Following the definitive diagnosis, our patient declared a suspicious lesion in a previous right side mammogram 1 year prior to her ophthalmic presentation but the fine needle aspiration (FNA) at that time was negative. She also noticed the Enophthalmos for 9 months but did not seek ophthalmic consultation until she developed the diplopia. The Enophthalmos is usually related to a metastatic scirrhous breast carcinoma but the lobular variant can sometimes produce sclerosis leading as well to Enophthalmos. Shields et al.7 also reported Enophthalmos in relation to a case of lobular carcinoma with orbital metastasis and false negative mammogram and physical examination. They commented that this is occasionally noted if the lobular carcinoma remained in situ with no clinically apparent invasion.7,3 On the other hand metastatic scirrhous adenocarcinoma of the breast can present as proptosis.8 The enophthalmos, especially when associated with diplopia (as in our case) or motility problem should attract the attention to a metastatic lesion even without radiologic evidence of an orbital mass.9 Solari et al.10 has reported other less common ophthalmic manifestations such as neurotrophic keratitis and it attracted the attention to a small breast cancer metastatic nodule at the left superior orbital rim.

Bilateral orbital metastases from breast carcinoma have been also reported with a rate of 20%.11,12 If the involvement is infiltrative in nature, it can masquerade as an orbital inflammatory syndrome. Therefore, when “orbital pseudo tumor” is diagnosed clinically in an adult female patient, thorough medical history must be obtained as well as careful ophthalmic and systemic examination.12,13 Kim and Grossniklaus14 reported extensive bilateral orbital metastases of lobular breast carcinoma filling both orbits from the eyelids to the apex. Raap et al.2 in his most recent paper reported the high frequency of infiltrating lobular breast cancer (ILBC) in patients with orbital metastases thus representing the cancer solo type which has the highest prevalence among reported orbital metastases. This further confirms the special metastatic behavior of this tumor. The dispersed histologic pattern of ILBC is thought to be related to its tumor biology, possibly involving the absence of E-Cadherin adhesion molecule in tumor cells, but other factors explaining this metastatic potential are still unclear.2,15

Orbital imaging with CT or MRI is helpful in guiding the biopsy in order to determine the appropriate surgical approach and to minimize injury to vital orbital structures. Almost all orbital metastases present as irregularly shaped masses on non-contrast CT, iso-dense to muscle, and usually hypo-intense to fat on T1-weighted images and hyper-intense to fat on T2WI. MRI shows some degree of enhancement with contrast agents. The combined involvement of the orbit and adjacent structures, such as the para nasal sinuses, is a rare condition revealed by imaging studies.16 Tumor pattern can vary from diffusely infiltrative with obscured anatomical landmarks to a focal well-defined mass.17,18 Scirrhous (fibrotic) breast cancers are unique in their ability to produce enophthalmos and ophthalmoplegia. When orbital bone is involved, metastatic breast carcinoma tends to be destructive in nature rather than hyperostotic.19 In our case, the CT axial image demonstrated diffuse infiltration of the right inferior rectus, orbital fat, and eyelid soft tissue without bony involvement.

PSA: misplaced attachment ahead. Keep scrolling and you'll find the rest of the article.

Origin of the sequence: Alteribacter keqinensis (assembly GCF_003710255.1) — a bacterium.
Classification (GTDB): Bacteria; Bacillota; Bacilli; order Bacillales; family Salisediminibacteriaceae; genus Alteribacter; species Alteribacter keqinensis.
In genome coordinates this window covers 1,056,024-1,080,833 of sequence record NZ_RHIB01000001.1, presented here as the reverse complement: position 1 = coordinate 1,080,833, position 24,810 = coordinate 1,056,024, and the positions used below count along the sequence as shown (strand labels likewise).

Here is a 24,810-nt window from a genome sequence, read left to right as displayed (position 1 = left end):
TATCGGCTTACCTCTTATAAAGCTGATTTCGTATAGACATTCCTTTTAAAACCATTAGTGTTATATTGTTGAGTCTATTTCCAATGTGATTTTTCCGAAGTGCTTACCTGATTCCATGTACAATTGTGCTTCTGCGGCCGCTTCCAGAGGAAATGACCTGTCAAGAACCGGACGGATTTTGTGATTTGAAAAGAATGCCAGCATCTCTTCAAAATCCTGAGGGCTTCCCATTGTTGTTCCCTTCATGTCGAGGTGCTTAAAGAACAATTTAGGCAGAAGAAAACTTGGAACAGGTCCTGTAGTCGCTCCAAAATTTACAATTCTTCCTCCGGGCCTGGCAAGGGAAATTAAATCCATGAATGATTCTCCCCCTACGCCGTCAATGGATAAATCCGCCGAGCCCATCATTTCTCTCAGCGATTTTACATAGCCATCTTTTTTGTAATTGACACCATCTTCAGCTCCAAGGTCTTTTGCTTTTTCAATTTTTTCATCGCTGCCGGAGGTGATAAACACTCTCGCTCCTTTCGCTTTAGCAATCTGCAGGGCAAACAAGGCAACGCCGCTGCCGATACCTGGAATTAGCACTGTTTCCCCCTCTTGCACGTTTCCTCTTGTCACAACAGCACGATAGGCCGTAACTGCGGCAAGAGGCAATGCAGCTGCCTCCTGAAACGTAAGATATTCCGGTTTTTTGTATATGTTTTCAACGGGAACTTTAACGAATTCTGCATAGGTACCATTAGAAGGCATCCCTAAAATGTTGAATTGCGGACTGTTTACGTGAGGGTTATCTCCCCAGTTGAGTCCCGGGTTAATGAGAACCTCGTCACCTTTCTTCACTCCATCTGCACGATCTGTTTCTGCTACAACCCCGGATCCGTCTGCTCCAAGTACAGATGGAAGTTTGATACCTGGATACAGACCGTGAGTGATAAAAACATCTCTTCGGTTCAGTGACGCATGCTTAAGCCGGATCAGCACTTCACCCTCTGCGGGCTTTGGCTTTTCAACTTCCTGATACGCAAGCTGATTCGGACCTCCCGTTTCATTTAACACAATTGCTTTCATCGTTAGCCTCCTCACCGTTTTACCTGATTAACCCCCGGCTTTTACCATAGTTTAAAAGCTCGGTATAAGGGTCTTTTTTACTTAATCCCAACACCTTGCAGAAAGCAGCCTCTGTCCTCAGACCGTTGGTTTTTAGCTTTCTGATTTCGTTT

The prognosis following orbital metastasis is generally poor and the treatment modalities include radiotherapy, chemotherapy and hormonal treatment-such as in our case and good responses have been reported20 owing to the late presentation of our patient, palliative therapy with Tamoxifen was initiated. There might be possibility that the diagnosis of her primary ILBC on the right side was missed in her ophthalmic manifestation was considered in our report as the initial presentation of her primary tumor which was eventually found to be bilateral.


We are presenting a case of ILBC who presented to the ophthalmic service with enophthalmos and diplopia prior to the discovery of her primary breast cancer. Her late presentation and the advanced stage of her tumor affected the decision for palliative therapy. Health awareness regarding breast cancer and the availability of breast cancer screening programs through the health care facilities in our community is needed to allow earlier diagnosis in such cases.





Conflicts of interest

The authors have no conflicts of interest to declare.